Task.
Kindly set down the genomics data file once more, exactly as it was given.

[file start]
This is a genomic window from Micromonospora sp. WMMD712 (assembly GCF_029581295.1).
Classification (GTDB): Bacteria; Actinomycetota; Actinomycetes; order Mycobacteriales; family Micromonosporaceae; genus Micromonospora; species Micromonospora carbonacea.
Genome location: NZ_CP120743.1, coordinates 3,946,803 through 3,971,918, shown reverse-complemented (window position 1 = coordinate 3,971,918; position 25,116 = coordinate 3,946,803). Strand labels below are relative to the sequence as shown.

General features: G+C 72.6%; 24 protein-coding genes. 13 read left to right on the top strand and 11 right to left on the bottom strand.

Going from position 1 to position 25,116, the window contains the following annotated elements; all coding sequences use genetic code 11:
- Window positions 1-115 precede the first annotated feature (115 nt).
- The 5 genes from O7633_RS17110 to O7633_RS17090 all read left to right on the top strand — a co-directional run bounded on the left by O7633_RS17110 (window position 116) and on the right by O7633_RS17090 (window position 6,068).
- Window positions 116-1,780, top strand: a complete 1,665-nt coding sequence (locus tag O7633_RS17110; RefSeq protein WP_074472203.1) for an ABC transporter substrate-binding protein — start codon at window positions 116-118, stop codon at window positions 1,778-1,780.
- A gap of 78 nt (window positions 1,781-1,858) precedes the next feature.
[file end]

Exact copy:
This is a genomic window from Micromonospora sp. WMMD712 (assembly GCF_029581295.1).
Classification (GTDB): Bacteria; Actinomycetota; Actinomycetes; order Mycobacteriales; family Micromonosporaceae; genus Micromonospora; species Micromonospora carbonacea.
Genome location: NZ_CP120743.1, coordinates 3,946,803 through 3,971,918, shown reverse-complemented (window position 1 = coordinate 3,971,918; position 25,116 = coordinate 3,946,803). Strand labels below are relative to the sequence as shown.

General features: G+C 72.6%; 24 protein-coding genes. 13 read left to right on the top strand and 11 right to left on the bottom strand.

Going from position 1 to position 25,116, the window contains the following annotated elements; all coding sequences use genetic code 11:
- Window positions 1-115 precede the first annotated feature (115 nt).
- The 5 genes from O7633_RS17110 to O7633_RS17090 all read left to right on the top strand — a co-directional run bounded on the left by O7633_RS17110 (window position 116) and on the right by O7633_RS17090 (window position 6,068).
- Window positions 116-1,780, top strand: a complete 1,665-nt coding sequence (locus tag O7633_RS17110; RefSeq protein WP_074472203.1) for an ABC transporter substrate-binding protein — start codon at window positions 116-118, stop codon at window positions 1,778-1,780.
- A gap of 78 nt (window positions 1,781-1,858) precedes the next feature.